Popper: My background is in market research and consumer insights. I’ve always enjoyed science fiction, and I write sci-fi as well. I got the idea in 2012, during a UCLA science-fiction writing class, that I could combine my consumer insights and science-fiction passions to create a new business tool to help companies better imagine their futures. I considered how we can use data to tell stories about the future. So for the past four years I’ve been building SciFutures, an innovation company, where a team of strategists, futurists, creatives, engineers, developers, producers, and 100 published sci-fi writers imagine futures and write stories using consumer insights, data, science, and emerging breakthrough trends. We then workshop these stories with our clients … and help them take action on these stories. You opened your keynote with this slide saying we live in an “Exponential Age.” What do you mean by this?

Popper: When we talk with CMOs and CEOs, they tell us that the world is being disrupted and changing so quickly that they can’t keep up with all of that change. This is what I mean by the “Exponential Age.” There are companies that are leveraging the power of the times we live in and harnessing emerging tech. Think Tesla, Uber, Airbnb, Square, Nest, Spotify. These types of companies are on the exponential curve.

To put the rapid change we are living in into perspective, I love the quote by author Thomas Friedman: “When I sat down to write ‘The World is Flat’ in 2004, Facebook didn’t exist, Twitter was still a sound, the cloud was still in the sky, 4G was a parking place, LinkedIn was a prison, applications were what you sent to college, and Skype was a typo. That all happened in six years.” What are the implications for CMOs, and what are your calls to action to them and their teams?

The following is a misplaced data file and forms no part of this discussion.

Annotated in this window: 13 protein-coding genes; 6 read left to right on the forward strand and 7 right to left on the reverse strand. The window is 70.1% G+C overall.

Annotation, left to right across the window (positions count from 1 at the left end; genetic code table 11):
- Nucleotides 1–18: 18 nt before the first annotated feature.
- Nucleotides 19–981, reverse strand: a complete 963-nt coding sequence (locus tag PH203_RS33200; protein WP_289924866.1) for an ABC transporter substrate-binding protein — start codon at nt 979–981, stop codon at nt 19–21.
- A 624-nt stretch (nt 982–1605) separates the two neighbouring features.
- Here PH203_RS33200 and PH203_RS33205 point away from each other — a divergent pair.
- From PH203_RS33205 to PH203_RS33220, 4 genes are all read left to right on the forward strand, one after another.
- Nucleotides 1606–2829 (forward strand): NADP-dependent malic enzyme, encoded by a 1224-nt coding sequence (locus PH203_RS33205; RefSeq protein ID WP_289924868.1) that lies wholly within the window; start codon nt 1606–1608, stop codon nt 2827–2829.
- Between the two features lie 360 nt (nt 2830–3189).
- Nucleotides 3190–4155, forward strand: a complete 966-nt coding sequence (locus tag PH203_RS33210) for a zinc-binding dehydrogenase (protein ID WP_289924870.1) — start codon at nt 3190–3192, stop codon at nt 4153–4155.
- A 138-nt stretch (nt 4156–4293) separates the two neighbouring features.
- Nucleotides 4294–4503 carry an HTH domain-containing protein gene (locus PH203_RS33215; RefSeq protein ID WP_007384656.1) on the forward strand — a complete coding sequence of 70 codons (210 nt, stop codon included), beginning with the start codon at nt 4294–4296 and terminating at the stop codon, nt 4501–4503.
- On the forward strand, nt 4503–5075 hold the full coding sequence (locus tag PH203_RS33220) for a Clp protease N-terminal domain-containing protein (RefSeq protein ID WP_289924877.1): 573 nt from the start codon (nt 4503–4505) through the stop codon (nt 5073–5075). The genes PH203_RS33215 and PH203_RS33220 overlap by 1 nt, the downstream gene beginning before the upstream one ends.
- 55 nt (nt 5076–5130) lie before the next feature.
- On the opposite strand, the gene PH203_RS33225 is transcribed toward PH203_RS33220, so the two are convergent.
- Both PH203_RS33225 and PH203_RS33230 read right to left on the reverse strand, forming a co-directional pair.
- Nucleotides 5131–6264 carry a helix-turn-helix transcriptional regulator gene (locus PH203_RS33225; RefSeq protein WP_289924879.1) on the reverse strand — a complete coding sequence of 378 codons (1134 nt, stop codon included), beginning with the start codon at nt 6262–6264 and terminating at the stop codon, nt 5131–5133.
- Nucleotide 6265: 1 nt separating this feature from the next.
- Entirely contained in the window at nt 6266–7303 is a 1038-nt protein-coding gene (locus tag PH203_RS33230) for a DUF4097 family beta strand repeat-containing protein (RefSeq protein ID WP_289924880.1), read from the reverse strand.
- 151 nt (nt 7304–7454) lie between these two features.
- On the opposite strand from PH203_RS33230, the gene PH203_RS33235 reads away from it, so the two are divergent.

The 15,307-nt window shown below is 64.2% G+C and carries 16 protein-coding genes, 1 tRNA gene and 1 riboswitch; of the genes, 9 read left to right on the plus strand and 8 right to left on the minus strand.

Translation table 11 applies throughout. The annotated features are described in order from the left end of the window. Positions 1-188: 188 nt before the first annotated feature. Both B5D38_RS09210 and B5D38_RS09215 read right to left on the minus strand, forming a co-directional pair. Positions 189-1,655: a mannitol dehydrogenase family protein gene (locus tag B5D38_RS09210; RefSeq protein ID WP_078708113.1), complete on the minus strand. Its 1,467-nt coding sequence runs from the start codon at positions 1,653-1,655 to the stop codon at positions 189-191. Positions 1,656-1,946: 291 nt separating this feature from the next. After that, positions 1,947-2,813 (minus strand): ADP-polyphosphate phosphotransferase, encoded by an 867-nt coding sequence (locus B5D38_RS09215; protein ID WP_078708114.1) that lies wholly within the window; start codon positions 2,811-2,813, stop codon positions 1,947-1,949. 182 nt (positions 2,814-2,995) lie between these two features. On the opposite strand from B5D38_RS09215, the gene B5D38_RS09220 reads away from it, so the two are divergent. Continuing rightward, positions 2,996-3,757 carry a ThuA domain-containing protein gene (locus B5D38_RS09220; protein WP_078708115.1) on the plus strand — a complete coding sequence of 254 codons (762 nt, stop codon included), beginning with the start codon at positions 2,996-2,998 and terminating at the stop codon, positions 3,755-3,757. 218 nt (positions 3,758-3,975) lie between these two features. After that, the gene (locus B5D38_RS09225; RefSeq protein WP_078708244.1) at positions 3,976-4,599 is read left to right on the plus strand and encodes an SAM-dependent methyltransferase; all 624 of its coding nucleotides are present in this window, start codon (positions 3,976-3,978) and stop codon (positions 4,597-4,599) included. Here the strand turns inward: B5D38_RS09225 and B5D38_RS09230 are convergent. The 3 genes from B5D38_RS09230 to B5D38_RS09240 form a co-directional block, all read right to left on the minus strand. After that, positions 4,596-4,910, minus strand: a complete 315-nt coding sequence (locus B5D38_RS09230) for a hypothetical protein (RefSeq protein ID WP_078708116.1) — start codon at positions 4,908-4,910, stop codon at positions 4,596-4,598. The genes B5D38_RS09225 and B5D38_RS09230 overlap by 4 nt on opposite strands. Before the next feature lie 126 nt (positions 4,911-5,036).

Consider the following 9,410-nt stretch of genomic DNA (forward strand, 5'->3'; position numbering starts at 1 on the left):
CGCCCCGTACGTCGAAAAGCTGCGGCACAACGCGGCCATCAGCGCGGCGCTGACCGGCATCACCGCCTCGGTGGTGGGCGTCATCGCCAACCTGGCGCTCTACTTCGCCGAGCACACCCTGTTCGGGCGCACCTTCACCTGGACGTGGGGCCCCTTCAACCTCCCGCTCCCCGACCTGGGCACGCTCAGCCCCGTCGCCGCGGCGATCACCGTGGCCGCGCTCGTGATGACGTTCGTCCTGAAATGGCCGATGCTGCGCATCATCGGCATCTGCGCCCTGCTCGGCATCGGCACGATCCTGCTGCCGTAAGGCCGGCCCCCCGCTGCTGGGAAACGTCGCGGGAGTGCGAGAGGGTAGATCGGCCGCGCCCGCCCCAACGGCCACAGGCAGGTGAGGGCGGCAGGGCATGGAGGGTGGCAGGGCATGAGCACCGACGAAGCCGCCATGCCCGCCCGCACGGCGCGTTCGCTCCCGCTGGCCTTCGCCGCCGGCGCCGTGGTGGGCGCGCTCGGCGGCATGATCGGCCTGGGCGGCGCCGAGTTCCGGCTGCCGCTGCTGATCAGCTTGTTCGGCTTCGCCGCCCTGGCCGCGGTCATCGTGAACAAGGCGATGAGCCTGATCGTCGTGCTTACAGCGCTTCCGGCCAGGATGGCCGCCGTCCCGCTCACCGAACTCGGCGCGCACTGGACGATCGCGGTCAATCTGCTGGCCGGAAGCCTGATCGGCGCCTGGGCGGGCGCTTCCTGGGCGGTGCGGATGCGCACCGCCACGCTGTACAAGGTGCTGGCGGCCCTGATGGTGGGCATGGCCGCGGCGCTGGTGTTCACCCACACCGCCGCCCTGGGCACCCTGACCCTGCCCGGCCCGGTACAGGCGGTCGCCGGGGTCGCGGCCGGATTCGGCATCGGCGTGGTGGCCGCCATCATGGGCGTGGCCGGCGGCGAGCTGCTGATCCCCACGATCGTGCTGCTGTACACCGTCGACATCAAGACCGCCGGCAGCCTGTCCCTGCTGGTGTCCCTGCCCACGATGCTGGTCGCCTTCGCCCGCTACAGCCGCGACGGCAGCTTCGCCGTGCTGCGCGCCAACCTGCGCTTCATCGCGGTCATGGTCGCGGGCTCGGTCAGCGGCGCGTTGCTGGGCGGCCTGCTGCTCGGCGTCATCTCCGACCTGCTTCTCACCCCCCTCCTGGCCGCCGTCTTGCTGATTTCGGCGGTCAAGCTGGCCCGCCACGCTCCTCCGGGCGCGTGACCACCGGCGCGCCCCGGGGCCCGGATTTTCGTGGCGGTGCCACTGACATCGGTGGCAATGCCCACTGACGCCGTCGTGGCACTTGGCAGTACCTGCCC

Popper: CMOs need to take more risks. They need to create a culture of trying the impossible audacious projects. Even if you don’t reach the goal, the learning will be incredibly valuable, and it will pull you along. They need to stretch their teams. Carve out a sandpit to take risks and fail forward.

I’ve learned that there is a lot of passion inside organizations—people with great ideas begging to be released. These are smart, maverick individuals who are excited about the future and embrace disruption. They are begging for an outlet. Give it to them.

Finally, think about this quote from Google co-founder Sergey Brin: “If what you are doing is not seen by some people as science fiction, it’s probably not transformative enough.”